the variations in ash and maceral composition of the different grain size fractions.

D 2004 Elsevier B.V. All rights reserved.

Keywords: Adsorption kinetics; Sorption isotherms; Carbon dioxide; Methane; Diffusion; CO2storage; Coalbed methane; Reservoir modeling

1. Introduction

Coalbed methane (CBM) production combined

with CO2injection is presently an issue of intense

investigation worldwide. This combination is expec-

ted to enhance CBM production (ECBM) while

providing an opportunity for subsurface storage of

large amounts of CO2. Apart from the increase in

CBM recovery efficiency, CO2 injection into coal

seams could contribute to the reduction of green-

house gas emissions as required by the 1997 Kyoto

agreement.

0166-5162/$ - see front matter D 2004 Elsevier B.V. All rights reserved.

doi:10.1016/j.coal.2004.05.002

* Corresponding author. Tel.: +49-241-80-98293; fax: +49-241-

80-92152.

E-mail address: busch@lek.rwth-aachen.de (A. Busch).

www.elsevier.com/locate/ijcoalgeo

International Journal of Coal Geology 60 (2004) 151–168

Page 2

In Europe, the feasibility of CO2storage in coal

seams is presently being investigated in the EC

RECOPOL project, which involves laboratory tests,

numerical modelling and a pilot injection of CO2into

Pennsylvanian (Upper Carboniferous) coal seams in

the Upper Silesian Basin of Poland. RECOPOL is the

first project of this kind outside North America. The

laboratory tests performed at RWTH-Aachen provide

fundamental data on the gas storage capacity of CO2

and CH4of dry and moist coal (Krooss et al., 2002;

Busch et al., 2003a) and information on the adsorp-

tion behaviour of mixtures of the two gases (prefer-

ential sorption, Busch et al., 2003b) as well as on the

pore structure of coals of different rank (Prinz et al.,

2004).

AnotheraspectofmajorimportanceforCO2storage

and CO2-enhanced CBM recovery is the rate of CO2

adsorption and CH4desorption. To address this issue,

adsorptionkineticexperimentswithbothCO2and CH4

were performed on six different grain size fractions

(<0.063 to f3 mm) of a coal sample from the Upper

Silesian Coal Basin in Poland. The purpose of this

study was (I) to define a simple empirical model

describing the adsorption rates of the two gases, (II)

to attempt an extrapolation of the data from the labo-

ratory to the reservoir scale, (III) to relate sorption

isotherms to different coal properties of different par-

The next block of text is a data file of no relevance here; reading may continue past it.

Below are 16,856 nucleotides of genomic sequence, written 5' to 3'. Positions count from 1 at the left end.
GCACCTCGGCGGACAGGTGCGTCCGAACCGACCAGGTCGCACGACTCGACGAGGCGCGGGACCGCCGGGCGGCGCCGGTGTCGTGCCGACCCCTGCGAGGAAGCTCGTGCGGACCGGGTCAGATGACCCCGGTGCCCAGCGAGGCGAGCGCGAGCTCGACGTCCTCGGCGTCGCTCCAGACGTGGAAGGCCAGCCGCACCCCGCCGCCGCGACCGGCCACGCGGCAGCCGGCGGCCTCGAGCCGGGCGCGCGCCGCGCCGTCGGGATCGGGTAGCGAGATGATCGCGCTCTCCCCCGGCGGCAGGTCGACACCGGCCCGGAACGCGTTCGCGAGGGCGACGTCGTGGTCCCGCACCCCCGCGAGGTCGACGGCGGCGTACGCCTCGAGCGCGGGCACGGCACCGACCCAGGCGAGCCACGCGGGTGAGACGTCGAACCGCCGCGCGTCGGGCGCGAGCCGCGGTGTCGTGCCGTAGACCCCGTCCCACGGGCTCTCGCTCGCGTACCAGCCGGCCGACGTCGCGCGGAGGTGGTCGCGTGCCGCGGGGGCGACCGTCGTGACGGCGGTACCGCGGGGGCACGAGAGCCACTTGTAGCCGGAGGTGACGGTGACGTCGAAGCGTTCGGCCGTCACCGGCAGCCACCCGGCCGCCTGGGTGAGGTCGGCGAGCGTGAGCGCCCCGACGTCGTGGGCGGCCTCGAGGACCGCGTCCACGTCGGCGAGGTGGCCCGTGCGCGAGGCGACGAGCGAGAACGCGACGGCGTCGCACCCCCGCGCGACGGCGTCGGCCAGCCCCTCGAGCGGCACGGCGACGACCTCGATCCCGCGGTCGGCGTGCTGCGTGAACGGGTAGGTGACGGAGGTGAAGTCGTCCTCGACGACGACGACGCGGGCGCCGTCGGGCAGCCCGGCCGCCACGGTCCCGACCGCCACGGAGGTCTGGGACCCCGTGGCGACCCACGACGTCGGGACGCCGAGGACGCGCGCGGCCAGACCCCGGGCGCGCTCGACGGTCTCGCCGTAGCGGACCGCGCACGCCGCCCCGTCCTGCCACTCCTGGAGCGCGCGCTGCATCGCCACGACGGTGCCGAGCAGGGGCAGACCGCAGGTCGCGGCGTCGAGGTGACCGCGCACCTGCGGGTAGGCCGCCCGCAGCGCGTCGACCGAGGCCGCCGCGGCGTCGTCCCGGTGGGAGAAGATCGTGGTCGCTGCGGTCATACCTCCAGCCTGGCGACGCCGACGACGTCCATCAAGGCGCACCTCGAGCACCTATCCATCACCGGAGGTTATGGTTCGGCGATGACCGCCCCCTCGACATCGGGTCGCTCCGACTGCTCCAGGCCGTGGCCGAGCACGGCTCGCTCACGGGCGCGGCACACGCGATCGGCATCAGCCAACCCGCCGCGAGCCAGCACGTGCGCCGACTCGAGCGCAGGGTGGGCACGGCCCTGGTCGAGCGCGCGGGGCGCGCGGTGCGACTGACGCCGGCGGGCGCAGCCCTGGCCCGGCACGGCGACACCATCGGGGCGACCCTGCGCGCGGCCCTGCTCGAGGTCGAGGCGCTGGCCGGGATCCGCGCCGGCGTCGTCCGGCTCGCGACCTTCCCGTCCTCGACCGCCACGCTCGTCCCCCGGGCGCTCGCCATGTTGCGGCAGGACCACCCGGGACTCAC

ticle sizes, and (IV) to contribute to a better under-

standing of the combined CO2storage and CBM

production technologies.

1.1. Processes and mechanisms of gas transport and

sorption in coal

The development and implementation of reservoir

simulators for CBM production, ECBM processes,

and CO2storage requires detailed and reliable infor-

mation on fluid transport processes in coal. An im-

proved understanding of these processes from the

macroscopic to the microscopic scale is important

for the accurate prediction of gas and water produc-

tion rates as well as CO2injection rates. The mech-

anisms of storage and transport of gas and water in

coal differ significantly from conventional gas reser-

voirs. Commonly, gas transport in coal is considered

to occur at two scales: (I) laminar flow through the

cleat system, and (II) diffusion through the coal

matrix. Flow through the cleat system is pressure-

driven and may be described using Darcy’s law,

whereas flow through the matrix is assumed to be

concentration-driven and is modeled using Fick’s law

of diffusion. Gas storage by physical adsorption

occurs mainly in the coal matrix (Harpalani and Chen,

1997).

Literature on gas–coal interactions focuses mainly

on the adsorption capacity of coal at pressure–tem-

perature conditions in the CO2-subcritical state, while

adsorption rates have received little attention. Some

exceptions are the works of Marecka and Mianowiski

(1998), Ciembroniewicz and Marecka (1993), Clark-

son and Bustin (1999a,b), Laxminarayana and Bustin

(2003), Seewald and Klein (1986) and Smith and